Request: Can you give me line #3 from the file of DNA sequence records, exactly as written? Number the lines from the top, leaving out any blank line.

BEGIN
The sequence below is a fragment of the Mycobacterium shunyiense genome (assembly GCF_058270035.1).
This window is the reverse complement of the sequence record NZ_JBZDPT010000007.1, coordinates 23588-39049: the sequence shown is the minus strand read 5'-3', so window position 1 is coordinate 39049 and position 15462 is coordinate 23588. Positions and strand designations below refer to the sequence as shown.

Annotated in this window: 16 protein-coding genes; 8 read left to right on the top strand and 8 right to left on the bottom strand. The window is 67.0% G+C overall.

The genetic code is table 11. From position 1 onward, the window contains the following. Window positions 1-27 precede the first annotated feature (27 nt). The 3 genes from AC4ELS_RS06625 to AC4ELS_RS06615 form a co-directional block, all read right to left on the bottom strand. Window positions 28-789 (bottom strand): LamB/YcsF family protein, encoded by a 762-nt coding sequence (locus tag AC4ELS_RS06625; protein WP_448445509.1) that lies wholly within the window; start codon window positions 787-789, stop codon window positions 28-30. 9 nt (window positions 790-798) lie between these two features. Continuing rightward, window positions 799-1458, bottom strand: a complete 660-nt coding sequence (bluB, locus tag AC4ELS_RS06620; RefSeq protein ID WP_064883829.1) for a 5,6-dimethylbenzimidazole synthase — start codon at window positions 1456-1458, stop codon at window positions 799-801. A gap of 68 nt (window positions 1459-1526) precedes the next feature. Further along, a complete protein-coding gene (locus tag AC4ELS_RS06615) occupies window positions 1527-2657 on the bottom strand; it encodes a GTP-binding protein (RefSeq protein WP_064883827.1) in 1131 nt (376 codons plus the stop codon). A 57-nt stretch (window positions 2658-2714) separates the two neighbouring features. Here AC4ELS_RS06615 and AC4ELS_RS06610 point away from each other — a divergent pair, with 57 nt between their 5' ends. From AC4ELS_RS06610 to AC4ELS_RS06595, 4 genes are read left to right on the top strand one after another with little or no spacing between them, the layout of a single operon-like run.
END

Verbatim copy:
Annotated in this window: 16 protein-coding genes; 8 read left to right on the top strand and 8 right to left on the bottom strand. The window is 67.0% G+C overall.